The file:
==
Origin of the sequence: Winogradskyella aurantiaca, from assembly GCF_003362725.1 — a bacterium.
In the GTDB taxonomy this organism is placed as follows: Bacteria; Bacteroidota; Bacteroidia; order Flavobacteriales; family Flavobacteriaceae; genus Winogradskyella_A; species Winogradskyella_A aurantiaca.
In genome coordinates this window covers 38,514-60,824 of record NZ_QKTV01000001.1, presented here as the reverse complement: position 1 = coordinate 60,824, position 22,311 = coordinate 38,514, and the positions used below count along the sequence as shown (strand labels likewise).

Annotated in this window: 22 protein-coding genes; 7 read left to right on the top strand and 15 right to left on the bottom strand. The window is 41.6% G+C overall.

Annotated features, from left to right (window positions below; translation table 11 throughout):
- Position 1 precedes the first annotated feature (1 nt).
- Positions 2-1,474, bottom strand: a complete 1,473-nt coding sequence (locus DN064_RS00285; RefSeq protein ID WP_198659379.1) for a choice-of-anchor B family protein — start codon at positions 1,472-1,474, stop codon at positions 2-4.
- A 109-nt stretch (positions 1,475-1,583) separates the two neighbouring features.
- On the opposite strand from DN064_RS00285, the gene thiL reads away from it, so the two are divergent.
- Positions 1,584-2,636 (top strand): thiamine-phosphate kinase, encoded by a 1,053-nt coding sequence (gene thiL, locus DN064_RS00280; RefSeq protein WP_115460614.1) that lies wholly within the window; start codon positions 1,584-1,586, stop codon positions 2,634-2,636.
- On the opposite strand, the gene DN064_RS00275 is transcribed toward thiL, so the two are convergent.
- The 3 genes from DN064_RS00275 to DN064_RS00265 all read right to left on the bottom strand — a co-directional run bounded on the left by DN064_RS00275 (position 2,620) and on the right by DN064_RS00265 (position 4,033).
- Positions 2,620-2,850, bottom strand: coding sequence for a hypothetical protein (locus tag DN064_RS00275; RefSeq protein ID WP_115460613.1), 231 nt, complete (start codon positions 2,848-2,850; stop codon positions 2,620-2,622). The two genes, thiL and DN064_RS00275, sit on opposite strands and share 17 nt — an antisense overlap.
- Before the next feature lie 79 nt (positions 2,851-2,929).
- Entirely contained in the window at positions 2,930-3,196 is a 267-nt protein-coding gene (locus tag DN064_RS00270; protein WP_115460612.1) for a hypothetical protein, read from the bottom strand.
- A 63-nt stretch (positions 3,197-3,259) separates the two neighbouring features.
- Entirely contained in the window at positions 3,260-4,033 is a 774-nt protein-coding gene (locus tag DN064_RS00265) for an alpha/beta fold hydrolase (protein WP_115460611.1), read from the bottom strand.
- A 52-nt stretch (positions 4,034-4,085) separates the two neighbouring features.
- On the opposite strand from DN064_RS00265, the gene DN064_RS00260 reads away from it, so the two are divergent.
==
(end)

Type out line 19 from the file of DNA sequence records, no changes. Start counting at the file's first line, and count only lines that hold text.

- On the opposite strand from DN064_RS00265, the gene DN064_RS00260 reads away from it, so the two are divergent.